And artificial fertilizers? They were a major part of the Green Revolution in agriculture that began after the Second World War. The Green Revolution made industrial-scale agriculture possible, and transformed America and Canada into major food exporters. Contrary to the beliefs of many in the organic food movement, this was not a bad thing. Cheap food is good. More people can afford cheap food. And, while I occasionally dabble in food fashions that include organic, cold-pressed seed oils and other things, I am today and have always been a consumer of foods produced on industrial farms. I eat fresh lettuce in the middle of winter, and I eat foods that come from different continents. Avocados and mangos in winter, and all that. I feel pretty healthy. So industrial farms, and food from other continents, can’t be all bad.
I suspect, and this is just a suspicion and not based on science, that a lot of the appeal of organic farming is the same as the appeal of back-to-the-land. I mentioned in “Food, community, and energy” the sheer excitement of being proficient in the outdoors, and knowing what plants you can eat when you’re on your own in the woods—you never know when you’ll need that proficiency.
But I am also an urban dweller, and can do arithmetic. There are billions of humans on the planet, and we are social creatures who like to live close to others of our species. Many already live on the land, and their life is for the most part miserable. For those who have the choice, back-to-the-land is not practical on a full time basis for any more than a very small few. Like it or not, we are inter-dependent. We cannot be independent of each other.
So while I can sympathize with the spirit that draws people to the organic/local food movement, I simply cannot agree with the numerous across-the-board prescriptions against artificial fertilizers, imported food, genetically modified food, and especially—especially—food irradiation.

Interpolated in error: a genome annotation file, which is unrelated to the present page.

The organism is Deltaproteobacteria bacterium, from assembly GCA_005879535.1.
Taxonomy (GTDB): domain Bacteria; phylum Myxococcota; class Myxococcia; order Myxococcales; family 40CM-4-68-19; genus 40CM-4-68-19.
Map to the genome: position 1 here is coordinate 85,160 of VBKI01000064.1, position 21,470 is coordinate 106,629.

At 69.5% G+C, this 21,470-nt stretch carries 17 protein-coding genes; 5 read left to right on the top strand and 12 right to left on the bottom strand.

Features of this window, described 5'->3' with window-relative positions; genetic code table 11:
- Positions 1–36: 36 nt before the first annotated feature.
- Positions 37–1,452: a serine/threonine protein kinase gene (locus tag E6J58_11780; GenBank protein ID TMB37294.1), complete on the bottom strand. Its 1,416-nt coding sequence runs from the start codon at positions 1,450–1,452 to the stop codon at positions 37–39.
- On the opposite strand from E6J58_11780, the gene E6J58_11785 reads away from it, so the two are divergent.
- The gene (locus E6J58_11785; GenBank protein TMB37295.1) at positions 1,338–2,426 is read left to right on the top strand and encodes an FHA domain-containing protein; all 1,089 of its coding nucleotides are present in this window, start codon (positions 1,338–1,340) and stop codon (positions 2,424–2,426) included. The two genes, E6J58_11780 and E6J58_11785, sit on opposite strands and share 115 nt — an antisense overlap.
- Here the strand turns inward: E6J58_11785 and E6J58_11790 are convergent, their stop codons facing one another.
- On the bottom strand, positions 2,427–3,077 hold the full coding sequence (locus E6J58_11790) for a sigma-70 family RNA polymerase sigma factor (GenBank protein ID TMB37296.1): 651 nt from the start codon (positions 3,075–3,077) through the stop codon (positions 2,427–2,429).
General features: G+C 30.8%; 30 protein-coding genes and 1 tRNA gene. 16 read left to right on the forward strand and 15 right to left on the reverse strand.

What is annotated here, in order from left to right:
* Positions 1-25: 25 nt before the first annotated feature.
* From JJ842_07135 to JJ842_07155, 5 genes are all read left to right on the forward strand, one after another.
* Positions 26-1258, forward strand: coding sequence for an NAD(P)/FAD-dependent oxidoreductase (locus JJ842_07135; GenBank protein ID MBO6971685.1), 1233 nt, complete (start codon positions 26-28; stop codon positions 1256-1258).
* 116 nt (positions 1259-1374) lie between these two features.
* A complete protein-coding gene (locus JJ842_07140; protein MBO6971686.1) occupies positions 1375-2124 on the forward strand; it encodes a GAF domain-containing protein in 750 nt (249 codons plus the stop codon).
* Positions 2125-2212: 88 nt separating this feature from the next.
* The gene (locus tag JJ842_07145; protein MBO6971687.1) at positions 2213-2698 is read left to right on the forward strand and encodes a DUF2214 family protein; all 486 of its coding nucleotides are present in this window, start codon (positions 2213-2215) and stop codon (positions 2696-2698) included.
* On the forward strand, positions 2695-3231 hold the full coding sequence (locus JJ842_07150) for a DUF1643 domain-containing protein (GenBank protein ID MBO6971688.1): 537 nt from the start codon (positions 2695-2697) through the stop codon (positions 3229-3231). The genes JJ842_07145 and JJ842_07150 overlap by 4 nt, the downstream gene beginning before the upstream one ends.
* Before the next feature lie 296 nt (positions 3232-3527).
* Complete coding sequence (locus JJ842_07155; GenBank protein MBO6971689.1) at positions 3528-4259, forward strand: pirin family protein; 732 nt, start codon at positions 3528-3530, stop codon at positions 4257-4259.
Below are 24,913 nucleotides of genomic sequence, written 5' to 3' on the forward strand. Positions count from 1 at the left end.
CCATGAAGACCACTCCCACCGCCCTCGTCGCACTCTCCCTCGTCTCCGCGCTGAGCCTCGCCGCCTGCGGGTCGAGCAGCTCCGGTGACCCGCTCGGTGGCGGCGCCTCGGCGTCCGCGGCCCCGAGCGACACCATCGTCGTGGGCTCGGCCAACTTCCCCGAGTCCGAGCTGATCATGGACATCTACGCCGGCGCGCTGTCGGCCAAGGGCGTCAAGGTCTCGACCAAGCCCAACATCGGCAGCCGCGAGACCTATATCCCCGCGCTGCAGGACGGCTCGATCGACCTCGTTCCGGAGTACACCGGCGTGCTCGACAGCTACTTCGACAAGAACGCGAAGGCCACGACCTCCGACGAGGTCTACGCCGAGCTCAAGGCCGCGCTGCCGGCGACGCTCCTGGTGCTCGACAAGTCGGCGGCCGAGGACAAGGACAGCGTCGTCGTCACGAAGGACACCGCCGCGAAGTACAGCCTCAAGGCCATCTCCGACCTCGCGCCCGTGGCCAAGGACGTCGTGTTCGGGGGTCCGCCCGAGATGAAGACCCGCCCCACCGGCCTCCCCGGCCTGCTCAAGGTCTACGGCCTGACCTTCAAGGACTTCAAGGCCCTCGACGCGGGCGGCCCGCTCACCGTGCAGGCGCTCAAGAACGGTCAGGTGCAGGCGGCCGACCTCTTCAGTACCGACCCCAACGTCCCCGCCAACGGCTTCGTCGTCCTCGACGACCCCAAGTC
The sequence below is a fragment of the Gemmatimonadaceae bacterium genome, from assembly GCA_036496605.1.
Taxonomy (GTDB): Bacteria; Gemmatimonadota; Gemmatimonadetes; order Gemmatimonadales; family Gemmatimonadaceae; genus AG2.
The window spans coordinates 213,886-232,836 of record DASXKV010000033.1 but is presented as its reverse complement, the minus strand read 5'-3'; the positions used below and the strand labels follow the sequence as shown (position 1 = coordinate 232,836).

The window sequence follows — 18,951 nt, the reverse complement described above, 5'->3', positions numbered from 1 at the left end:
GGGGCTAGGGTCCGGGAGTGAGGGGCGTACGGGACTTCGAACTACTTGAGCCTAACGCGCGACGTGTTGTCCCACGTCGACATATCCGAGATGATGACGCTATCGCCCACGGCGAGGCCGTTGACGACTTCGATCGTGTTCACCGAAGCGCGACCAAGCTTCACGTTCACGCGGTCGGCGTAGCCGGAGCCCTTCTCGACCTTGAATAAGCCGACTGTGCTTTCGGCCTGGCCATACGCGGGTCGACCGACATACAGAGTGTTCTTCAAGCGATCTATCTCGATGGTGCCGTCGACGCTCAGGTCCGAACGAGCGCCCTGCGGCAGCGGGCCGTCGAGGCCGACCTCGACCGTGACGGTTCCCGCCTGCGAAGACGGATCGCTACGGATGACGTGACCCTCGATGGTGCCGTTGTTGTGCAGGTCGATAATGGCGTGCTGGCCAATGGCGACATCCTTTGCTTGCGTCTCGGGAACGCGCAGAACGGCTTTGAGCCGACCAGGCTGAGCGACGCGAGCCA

Food irradiation is the process of exposing food to ionizing radiation, in the form of gamma rays, x-rays, or electron beams. This kills pathogens and bacteria that cause food to rot; it also kills pathogens that make food lethally toxic. Look at irradiation as an additional tool in the food-preservation toolbox, alongside salting, smoking, dehydration, canning, pasteurization, and refrigeration/freezing. Irradiation does not make food radioactive. You can’t “catch” radiation from irradiated food, any more than you can catch skin cancer by eating sun-dried tomatoes. Every national and international body that has looked at the issue has concluded that irradiated food is perfectly safe to eat. These include the Canadian Food Inspection Agency and the World Health Organization.
Of the three types of irradiation energy, gamma rays are the most controversial. The reason for that can be found in the casual misanthropism that afflicts the post-modern affluent West. It’s not really gamma rays per se that bother misanthropic post-moderns. It’s man-made gammas. There are literally thousands of natural sources bombarding earth with gamma rays every second from outer space; obviously, these have nothing to do with humans. The Fermi Large Area Telescope was built and launched to study the more powerful sources. These include pulsars, blazars, supernova remnants, globular clusters, and starburst galaxies. In less than a year of operation (it launched in 2008) Fermi catalogued 1,451 of them. Presumably gamma rays from distant star explosions were bombarding humans when Julius Caesar crossed the Rubicon, just like they are today. Somehow, human civilization has survived this incessant bombardment. Some humans, like us in western Europe and North America, have even prospered.
However, even with all those extraterrestrial gamma sources, here on earth, if we want gamma rays that are controllable and useful, we have to make them ourselves.
Gamma rays are controversial because the only way we can make them is to first make radioisotopes that emit gamma energy as they transmute into other elements. The chief beneficial gamma-emitting isotopes are cobalt-60 and cesium-137. Both are made in nuclear fission reactors: Co-60 by neutron activation of Co-59, and Cs-137 by fission of uranium-235. Canada is the world leader in Co-60 production. Much of it comes from the NRU at Chalk River, and significant amounts are made in CANDU reactors. (Argentina has emerged as the third-largest Co-60 producer after Canada and Russia. The isotope is made in the Embalse CANDU reactor.)
Some people just don’t like fission. But regardless of fission’s unpopularity among certain crowds, many countries practice gamma food irradiation. These countries simply cannot afford to indulge in anti-nuclear superstition—they have hungry mouths to feed every day of the year, and they don’t want significant numbers of their citizens catching food-borne diseases that are easily preventable. In Bangladesh, for example, it is estimated that 18 to 40 percent of harvested fruits and vegetables are lost to pathogens and pests after harvest. A poor country with a population of 142.3 million cannot afford to lose this much food.